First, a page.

METHODS Reagents. All reagents used in this study were of HLPC grade. Acetonitrile (ACN), trifluoroacetic acid (TFA), and neat ethanol were purchased from Merck (Darmstadt, GER). MilliQ water (ddH 2 O; Millipore) was prepared in-house. Dimethylsulfoxide (DMSO; cell culture grade) was obtained from Sigma. Sinapinic acid (SA; catalog no. 201345), SDHB (catalog no. 209813), MALDI-MS protein calibration standard I (catalog no. 206355) and indium tin oxide (ITO) slides were 4645 | Anal. Chem. 2014, 86, 4642−4647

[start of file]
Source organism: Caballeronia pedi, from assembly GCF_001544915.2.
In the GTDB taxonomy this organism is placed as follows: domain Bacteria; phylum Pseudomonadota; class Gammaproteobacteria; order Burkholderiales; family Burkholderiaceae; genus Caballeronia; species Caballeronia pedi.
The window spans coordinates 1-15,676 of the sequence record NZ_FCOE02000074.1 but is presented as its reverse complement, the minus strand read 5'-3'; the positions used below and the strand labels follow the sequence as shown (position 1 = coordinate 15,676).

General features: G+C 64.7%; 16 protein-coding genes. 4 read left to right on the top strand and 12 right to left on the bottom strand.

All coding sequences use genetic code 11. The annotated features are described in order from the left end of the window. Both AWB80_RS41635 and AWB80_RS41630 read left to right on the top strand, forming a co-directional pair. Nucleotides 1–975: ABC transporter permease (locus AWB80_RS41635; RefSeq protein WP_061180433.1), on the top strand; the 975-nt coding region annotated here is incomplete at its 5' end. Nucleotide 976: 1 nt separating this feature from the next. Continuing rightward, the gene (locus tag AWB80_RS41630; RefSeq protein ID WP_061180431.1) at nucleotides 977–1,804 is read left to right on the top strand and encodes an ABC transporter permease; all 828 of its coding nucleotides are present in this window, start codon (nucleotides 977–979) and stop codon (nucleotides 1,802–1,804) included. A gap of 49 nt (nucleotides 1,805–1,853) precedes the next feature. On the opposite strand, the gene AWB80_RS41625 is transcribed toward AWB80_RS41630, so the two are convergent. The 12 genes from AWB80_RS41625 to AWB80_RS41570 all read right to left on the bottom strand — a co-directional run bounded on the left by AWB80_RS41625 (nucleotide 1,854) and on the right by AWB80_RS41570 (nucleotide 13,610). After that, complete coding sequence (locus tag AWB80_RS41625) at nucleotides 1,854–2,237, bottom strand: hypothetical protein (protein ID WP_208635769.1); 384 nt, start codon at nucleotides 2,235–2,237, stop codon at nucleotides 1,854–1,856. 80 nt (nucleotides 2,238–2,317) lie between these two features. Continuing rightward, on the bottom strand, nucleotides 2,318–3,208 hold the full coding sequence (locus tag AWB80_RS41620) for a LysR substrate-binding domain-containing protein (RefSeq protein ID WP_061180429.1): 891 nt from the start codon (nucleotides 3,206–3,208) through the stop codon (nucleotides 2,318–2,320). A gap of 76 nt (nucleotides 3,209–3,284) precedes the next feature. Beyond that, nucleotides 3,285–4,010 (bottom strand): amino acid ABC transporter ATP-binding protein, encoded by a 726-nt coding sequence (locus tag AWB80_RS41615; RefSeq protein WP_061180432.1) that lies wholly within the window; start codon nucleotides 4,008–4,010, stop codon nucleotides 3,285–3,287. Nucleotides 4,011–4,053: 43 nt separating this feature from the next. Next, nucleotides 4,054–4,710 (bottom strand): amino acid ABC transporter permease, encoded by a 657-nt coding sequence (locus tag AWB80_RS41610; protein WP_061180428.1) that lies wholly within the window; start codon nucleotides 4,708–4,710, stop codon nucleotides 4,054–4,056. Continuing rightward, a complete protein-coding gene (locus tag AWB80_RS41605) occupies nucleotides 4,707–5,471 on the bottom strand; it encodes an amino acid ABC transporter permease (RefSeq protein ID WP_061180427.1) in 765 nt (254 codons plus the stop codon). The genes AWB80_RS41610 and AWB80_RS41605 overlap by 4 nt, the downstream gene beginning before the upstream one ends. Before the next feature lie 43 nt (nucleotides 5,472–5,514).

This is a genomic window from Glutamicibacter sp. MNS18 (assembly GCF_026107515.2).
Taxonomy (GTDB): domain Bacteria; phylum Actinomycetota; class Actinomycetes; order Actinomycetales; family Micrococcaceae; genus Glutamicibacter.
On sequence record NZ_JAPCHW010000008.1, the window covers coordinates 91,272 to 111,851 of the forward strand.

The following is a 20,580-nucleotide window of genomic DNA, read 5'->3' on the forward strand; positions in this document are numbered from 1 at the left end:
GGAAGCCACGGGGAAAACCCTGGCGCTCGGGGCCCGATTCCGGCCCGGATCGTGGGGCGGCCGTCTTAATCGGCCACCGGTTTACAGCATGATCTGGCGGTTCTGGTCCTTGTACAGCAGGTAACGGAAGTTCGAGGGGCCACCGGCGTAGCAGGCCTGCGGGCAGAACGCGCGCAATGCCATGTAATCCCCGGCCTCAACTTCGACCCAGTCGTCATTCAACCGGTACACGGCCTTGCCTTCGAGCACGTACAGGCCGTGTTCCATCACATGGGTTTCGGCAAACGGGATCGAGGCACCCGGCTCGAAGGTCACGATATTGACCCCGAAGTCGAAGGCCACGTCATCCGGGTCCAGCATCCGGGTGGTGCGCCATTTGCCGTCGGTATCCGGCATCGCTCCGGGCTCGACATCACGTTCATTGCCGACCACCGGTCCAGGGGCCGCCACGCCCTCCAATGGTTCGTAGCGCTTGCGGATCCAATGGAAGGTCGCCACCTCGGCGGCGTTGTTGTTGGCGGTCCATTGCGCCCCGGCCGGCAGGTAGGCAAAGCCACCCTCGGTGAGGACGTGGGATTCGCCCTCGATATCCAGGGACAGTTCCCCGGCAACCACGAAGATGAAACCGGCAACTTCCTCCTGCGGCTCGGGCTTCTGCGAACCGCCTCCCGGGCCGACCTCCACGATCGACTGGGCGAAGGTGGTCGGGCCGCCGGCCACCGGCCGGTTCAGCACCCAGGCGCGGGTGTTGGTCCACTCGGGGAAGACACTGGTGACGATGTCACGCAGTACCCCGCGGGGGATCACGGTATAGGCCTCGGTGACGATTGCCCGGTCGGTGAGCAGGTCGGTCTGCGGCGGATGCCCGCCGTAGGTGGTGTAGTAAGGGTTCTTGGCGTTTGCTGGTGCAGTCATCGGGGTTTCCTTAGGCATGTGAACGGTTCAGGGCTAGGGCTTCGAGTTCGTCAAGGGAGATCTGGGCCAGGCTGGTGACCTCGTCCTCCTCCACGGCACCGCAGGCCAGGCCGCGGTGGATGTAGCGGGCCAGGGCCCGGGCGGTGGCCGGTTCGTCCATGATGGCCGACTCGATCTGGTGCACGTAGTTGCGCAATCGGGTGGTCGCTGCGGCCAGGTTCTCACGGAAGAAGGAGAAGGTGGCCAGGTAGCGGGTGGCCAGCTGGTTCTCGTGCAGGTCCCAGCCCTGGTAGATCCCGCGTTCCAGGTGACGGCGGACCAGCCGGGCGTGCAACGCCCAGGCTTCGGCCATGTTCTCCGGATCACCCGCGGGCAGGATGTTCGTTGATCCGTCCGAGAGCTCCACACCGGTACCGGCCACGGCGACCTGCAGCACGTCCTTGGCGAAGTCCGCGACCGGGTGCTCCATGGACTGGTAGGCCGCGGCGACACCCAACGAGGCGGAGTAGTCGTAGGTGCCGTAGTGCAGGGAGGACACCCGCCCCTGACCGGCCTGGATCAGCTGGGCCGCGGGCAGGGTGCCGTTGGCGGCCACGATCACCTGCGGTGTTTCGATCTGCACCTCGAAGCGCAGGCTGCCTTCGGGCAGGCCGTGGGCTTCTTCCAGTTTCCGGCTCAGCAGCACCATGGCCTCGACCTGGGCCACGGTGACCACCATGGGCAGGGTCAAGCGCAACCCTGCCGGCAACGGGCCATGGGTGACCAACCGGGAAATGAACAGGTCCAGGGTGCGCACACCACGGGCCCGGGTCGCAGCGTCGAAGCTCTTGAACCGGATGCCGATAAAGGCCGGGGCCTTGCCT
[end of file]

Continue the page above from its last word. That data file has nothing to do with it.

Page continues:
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conducted at the University Medical Center Mannheim (UMM) or at Heidelberg Pharma GmbH by trained employees after approval by the local animal welfare committee. Target engagement in tumor tissue by panobinostat (dissolved in 5% dextrose/PBS as described elsewhere19) was examined in two tumor mouse models: Transgenic CEA424/SV40 T-antigen (CEA/Tag) mice, a genetic mouse model for spontaneously developing gastric cancers, and the MDA-MB-468 tumor xenograft model. The 13 to 15 week old female CEA/TAG transgenic mice (C57BL6 mice background) and 15 week old MDA-MB-468 tumor xenografts (NRMI nude mice background) received a single intraperitoneal (i.p) dose of vehicle control (N = 2 per group) or 30 mg/kg LBH-589 (N ≥ 2). CEA/TAG mice were treated for 1 h or 4 h and the MDA-MB468 tumor xenografts for 4 h. Following treatment, animals were anaesthetized under an isoflurane atmosphere and sacrificed by cervical dislocation. Target organs were excised, washed with PBS, and immediately slowly frozen by placement above a cold isopentane22 bath in liquid nitrogen and stored at −80 °C until analysis. Isopentane-frozen organs were mounted onto a metal chuck with frozen section compound and cut into 10 μm cryosections using a Leica Biosystems cryostat CM 1950 at a chamber temperature of −19 °C. Cryosections were thaw-mounted onto conductive glass slides precooled to −19 °C. Before matrix application, ITO slides were desiccated overnight under vacuum at room temperature (RT). For protein IMS, a six step washing protocol was used as described elsewhere,23 briefly, first 70% ethanol (EtOH) for 30 s, second 100% EtOH for 30 s, third Carnoy’s fluid24 (60% EtOH/30% chloroform/ 10% acetic acid v/v/v) for 2 min, fourth 100% EtOH for 30 s, fifth ddH2O for 30 s, and sixth 100% EtOH for 30 s and dried overnight under vacuum at RT. MALDI Imaging MS of Histone Acetylation ex Vivo. The 60 mg/mL SDHB in ACN/ddH2O/TFA (40/60/1.25 v/ v/v) was applied to tissue sections by spray coating using the following parameters of the SunCollect device (SunChrom, Friedrichsdorf, Germany): First, two initial matrix layers, using a flow-rate of 10 μL/min followed by three layers of 15 μL/min were chosen to ensure a homogeneous matrix layer on tissue slides. A drying step of 3 min was introduced between each cycling step. MALDI-IMS was performed in positive linear mode in the mass to charge range of m/z 4 000−20 000 using the FlexImaging 3.0 (Bruker Daltonics). Prior to analysis, the acquisition method was calibrated using the protein calibration standard I (Bruker Daltonics; catalog no. 206355). A total of 400 laser shots were accumulated per raster spot at a laser width of 100 μm. In addition, baseline-subtraction was performed and images were visualized after total ion count normalization. Statistical Analysis and Visualization. Graph design and EC50 values for three HDACi were calculated from ion intensities of the peak corresponding to nonacetylated histone H4 (m/z 11 306, normalized to vehicle control) and were fitted using a nonlinear regression curve fit (log(inhibitor concentration) vs intensity of response) algorithm by Graphpad Prism 5.0 (GraphPad Software Inc., California, USA). Data are presented as mean ± standard deviation (SD) from at least three independent experiments. MALDI cell fingerprint dynamics were investigated and visualized using Tableau software (version 7.0).